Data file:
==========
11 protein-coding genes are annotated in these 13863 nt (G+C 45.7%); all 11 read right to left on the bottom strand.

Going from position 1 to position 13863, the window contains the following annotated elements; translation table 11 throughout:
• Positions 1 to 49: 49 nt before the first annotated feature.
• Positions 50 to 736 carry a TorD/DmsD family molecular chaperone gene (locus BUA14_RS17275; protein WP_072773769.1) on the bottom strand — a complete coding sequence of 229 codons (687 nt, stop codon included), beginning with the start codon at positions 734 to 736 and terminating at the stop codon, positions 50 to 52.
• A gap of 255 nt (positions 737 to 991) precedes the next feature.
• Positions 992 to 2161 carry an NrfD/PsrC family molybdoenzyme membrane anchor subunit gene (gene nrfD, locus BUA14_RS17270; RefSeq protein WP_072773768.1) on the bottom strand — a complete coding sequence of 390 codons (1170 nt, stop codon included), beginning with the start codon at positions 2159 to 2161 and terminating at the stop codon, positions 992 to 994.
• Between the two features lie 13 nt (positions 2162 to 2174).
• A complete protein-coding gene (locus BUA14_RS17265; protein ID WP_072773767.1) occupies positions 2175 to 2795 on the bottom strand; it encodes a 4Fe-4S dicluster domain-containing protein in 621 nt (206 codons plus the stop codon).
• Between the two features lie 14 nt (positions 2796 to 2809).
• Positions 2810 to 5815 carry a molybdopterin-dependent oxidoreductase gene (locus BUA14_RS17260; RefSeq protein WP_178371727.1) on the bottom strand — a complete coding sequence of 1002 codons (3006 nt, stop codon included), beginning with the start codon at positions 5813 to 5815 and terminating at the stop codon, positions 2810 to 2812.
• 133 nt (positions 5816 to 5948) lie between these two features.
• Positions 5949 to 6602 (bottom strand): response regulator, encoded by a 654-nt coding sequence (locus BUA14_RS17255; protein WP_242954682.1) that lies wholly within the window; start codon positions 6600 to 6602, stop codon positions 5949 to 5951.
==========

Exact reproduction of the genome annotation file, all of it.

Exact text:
11 protein-coding genes are annotated in these 13863 nt (G+C 45.7%); all 11 read right to left on the bottom strand.

Going from position 1 to position 13863, the window contains the following annotated elements; translation table 11 throughout:
• Positions 1 to 49: 49 nt before the first annotated feature.
• Positions 50 to 736 carry a TorD/DmsD family molecular chaperone gene (locus BUA14_RS17275; protein WP_072773769.1) on the bottom strand — a complete coding sequence of 229 codons (687 nt, stop codon included), beginning with the start codon at positions 734 to 736 and terminating at the stop codon, positions 50 to 52.
• A gap of 255 nt (positions 737 to 991) precedes the next feature.
• Positions 992 to 2161 carry an NrfD/PsrC family molybdoenzyme membrane anchor subunit gene (gene nrfD, locus BUA14_RS17270; RefSeq protein WP_072773768.1) on the bottom strand — a complete coding sequence of 390 codons (1170 nt, stop codon included), beginning with the start codon at positions 2159 to 2161 and terminating at the stop codon, positions 992 to 994.
• Between the two features lie 13 nt (positions 2162 to 2174).
• A complete protein-coding gene (locus BUA14_RS17265; protein ID WP_072773767.1) occupies positions 2175 to 2795 on the bottom strand; it encodes a 4Fe-4S dicluster domain-containing protein in 621 nt (206 codons plus the stop codon).
• Between the two features lie 14 nt (positions 2796 to 2809).
• Positions 2810 to 5815 carry a molybdopterin-dependent oxidoreductase gene (locus BUA14_RS17260; RefSeq protein WP_178371727.1) on the bottom strand — a complete coding sequence of 1002 codons (3006 nt, stop codon included), beginning with the start codon at positions 5813 to 5815 and terminating at the stop codon, positions 2810 to 2812.
• 133 nt (positions 5816 to 5948) lie between these two features.
• Positions 5949 to 6602 (bottom strand): response regulator, encoded by a 654-nt coding sequence (locus BUA14_RS17255; protein WP_242954682.1) that lies wholly within the window; start codon positions 6600 to 6602, stop codon positions 5949 to 5951.